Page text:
Fitness Pros: How To Stay Motivated With Your OWN Training

JC Deen
Strength and Conditioning

As a personal trainer, former athlete, and full-time lover of all-things strength-related, I’ve had the great pleasure of going from a weak, pudgy kid, to a much stronger, leaner individual over the last eight to ten years. I became so obsessed with the processes involved in changing my body through consistent manipulation of training and dietary protocols that I decided to make it my profession.


As a result, I get to watch others have the same wonderful experiences I had when starting out and progressing. It gives me great joy.


But guess what? Those rapid gains in strength, muscle, and subsequently, the feelings associated with said advancements are long gone for me. The fact is I’ve been doing some sort of physical activity since I was eight years old, and began lifting weights for sport when I was 12 years old.


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A career as a coach or trainer is a never ending opportunity to learn, grow, and re-invent yourself.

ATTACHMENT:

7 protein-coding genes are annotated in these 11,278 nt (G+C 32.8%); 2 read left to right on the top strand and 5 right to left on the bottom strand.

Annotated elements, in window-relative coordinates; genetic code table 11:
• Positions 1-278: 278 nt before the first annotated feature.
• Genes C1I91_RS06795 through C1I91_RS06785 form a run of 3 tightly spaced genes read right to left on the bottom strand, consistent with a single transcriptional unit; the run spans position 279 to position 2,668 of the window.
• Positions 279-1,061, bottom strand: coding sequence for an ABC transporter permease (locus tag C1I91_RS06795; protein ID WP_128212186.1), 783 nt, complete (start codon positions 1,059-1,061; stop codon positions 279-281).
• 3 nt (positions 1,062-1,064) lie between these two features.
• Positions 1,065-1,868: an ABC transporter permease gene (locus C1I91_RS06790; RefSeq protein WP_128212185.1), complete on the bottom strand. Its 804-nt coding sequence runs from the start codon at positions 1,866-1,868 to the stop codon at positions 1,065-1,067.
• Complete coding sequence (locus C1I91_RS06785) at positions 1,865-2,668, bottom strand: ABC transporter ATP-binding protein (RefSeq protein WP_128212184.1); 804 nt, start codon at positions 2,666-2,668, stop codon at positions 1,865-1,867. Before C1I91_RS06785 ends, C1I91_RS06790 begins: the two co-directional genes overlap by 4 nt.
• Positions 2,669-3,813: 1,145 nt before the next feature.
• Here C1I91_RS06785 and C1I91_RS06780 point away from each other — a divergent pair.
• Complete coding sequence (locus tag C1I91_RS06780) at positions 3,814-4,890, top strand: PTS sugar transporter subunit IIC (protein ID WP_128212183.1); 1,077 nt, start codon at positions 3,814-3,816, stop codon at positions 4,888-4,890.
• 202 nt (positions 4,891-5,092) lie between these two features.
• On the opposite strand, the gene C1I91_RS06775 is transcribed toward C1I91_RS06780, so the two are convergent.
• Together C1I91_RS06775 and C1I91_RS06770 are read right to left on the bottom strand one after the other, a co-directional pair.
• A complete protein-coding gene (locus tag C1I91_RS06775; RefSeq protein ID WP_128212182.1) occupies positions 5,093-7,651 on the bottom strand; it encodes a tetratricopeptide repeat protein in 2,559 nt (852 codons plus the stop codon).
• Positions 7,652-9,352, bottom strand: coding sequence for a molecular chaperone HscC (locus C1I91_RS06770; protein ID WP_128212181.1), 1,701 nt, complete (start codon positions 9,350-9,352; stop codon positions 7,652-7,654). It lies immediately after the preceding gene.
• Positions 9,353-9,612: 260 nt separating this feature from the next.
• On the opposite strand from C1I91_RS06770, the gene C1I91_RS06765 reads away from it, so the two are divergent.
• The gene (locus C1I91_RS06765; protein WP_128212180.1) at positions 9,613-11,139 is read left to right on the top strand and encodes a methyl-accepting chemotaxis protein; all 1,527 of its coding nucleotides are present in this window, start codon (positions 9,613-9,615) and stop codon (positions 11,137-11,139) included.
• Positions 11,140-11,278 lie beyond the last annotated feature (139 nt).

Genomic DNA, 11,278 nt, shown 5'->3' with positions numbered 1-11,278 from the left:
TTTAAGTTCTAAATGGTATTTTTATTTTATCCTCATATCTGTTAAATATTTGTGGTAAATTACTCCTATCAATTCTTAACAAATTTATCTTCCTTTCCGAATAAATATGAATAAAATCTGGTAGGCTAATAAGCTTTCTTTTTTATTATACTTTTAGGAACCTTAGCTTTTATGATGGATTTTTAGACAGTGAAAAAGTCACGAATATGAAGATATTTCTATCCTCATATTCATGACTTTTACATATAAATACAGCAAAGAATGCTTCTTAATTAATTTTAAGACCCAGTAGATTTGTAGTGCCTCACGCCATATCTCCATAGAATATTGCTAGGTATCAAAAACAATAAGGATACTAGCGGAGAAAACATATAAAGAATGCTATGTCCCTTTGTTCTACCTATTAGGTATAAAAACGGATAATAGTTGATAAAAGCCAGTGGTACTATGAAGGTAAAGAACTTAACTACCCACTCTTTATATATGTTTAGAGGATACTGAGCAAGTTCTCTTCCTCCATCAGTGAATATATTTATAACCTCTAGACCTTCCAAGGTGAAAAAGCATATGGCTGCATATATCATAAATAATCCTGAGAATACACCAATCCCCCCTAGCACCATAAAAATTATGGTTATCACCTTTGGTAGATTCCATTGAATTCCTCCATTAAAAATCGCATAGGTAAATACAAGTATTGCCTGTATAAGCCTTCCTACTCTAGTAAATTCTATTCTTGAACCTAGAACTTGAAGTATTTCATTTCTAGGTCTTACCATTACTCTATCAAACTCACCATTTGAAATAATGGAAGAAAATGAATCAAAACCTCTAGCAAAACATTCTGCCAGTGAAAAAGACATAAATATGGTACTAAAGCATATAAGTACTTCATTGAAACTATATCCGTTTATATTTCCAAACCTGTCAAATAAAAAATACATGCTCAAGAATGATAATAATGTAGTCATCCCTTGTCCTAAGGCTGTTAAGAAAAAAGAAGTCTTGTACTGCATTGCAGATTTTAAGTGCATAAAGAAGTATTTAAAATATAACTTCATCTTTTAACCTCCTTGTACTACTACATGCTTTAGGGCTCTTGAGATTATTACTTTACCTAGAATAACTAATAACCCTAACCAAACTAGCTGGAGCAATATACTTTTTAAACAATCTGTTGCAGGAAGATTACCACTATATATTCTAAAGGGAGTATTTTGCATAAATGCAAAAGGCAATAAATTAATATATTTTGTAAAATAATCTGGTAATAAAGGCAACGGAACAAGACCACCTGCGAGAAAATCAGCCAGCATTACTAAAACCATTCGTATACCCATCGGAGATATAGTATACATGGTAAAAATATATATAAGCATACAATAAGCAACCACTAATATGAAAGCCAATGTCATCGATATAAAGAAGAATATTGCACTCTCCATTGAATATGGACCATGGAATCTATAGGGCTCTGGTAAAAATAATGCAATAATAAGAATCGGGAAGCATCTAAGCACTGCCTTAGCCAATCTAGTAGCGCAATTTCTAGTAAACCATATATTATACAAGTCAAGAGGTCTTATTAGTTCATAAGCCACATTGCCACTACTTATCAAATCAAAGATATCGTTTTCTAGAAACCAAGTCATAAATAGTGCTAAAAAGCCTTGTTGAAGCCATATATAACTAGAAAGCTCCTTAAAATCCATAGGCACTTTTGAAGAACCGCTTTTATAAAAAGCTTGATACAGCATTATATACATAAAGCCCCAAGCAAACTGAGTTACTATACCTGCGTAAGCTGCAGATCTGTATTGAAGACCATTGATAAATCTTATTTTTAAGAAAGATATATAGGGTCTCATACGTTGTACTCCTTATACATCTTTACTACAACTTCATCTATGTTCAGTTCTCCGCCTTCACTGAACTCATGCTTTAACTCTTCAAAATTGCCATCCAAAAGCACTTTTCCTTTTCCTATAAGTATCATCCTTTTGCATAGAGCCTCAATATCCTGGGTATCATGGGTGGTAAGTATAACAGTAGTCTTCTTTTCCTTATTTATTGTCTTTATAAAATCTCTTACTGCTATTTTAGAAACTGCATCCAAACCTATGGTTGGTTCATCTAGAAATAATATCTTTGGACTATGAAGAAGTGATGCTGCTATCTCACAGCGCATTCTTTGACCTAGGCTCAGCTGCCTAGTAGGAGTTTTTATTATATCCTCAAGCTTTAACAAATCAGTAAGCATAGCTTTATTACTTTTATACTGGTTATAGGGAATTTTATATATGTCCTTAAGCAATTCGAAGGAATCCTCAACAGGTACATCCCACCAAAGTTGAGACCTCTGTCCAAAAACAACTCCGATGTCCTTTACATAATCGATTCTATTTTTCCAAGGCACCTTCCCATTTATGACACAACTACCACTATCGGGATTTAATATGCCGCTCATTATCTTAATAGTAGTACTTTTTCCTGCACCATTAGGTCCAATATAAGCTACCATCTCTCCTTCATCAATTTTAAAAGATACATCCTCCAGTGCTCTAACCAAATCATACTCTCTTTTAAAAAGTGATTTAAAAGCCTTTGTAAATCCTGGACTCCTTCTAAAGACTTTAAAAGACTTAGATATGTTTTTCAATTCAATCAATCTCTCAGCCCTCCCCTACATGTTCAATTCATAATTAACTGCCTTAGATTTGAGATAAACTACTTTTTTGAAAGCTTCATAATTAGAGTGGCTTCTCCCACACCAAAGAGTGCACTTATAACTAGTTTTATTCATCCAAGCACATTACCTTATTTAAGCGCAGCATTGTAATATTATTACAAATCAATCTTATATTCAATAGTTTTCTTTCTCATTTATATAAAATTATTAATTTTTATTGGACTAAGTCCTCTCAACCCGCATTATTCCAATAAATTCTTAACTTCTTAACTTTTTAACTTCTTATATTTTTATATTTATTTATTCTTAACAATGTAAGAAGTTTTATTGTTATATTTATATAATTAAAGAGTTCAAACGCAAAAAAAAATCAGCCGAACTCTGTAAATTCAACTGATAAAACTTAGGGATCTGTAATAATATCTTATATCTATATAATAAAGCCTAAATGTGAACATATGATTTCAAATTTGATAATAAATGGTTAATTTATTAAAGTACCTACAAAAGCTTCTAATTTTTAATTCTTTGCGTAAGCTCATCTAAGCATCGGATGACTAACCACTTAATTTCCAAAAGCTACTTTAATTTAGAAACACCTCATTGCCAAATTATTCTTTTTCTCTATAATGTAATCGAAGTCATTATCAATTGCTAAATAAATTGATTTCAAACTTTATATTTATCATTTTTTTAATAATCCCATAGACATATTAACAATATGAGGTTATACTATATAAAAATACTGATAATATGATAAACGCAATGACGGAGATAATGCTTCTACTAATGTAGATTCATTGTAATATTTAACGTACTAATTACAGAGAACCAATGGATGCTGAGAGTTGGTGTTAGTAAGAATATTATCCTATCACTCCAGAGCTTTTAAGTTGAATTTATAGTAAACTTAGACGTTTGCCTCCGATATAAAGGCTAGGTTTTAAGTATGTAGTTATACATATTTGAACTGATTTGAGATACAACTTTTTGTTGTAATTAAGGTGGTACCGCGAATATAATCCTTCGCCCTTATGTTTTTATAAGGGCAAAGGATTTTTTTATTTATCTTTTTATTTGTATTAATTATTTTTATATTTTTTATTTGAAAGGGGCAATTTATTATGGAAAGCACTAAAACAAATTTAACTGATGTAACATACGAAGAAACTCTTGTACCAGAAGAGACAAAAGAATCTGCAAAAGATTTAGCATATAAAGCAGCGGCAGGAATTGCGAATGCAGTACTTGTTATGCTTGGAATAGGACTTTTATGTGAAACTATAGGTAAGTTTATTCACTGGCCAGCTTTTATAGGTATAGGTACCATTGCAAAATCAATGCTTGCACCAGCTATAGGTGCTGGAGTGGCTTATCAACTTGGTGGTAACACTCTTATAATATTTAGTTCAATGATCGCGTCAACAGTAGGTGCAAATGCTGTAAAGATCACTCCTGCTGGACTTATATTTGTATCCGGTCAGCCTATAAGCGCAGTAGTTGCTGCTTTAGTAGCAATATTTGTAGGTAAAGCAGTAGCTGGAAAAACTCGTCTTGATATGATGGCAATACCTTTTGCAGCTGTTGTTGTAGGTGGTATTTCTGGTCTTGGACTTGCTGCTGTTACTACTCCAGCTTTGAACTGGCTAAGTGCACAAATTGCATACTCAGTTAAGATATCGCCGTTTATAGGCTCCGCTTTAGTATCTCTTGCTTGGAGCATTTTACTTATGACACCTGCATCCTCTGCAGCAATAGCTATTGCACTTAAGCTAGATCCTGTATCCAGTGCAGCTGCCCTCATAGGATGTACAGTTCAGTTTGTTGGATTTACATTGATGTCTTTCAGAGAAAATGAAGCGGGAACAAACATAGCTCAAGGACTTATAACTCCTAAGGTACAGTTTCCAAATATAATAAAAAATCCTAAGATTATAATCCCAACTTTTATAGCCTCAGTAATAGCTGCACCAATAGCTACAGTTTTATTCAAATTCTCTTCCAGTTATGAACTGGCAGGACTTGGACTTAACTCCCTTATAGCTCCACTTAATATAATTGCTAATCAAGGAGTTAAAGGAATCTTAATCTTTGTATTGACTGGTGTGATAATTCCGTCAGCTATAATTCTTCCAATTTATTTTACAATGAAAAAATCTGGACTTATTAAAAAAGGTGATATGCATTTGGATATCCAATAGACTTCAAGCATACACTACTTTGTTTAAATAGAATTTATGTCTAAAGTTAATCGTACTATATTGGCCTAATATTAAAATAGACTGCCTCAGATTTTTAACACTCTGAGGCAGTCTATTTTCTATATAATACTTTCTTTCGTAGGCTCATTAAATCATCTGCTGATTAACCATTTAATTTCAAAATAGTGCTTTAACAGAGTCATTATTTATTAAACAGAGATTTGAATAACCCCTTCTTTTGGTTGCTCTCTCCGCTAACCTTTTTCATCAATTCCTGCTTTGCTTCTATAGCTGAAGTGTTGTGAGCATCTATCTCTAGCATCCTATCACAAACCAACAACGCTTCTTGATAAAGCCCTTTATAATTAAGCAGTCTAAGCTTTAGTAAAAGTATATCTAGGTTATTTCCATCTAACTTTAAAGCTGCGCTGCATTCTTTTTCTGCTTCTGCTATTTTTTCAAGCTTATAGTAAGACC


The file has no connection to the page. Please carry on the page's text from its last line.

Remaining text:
You don’t get to pick the problems you solve because everyone who you come across is different: Different genders, ages, fitness levels, disposable time, disposable income, and almost always unsure of their commitment.


Here on Coaches Only we update the content regularly, we go in lots of different directions, and we engage with experts in all walks of life so long as they help coaches and trainers in pursuit of a fulfilling career.


There are no simple answers to how to be a good pro. No one can sell your services for you. There is no silver bullet for success.



That’s why you should sign up, be present, and when the opportunity arises, also take the initiative to contribute to the conversation.


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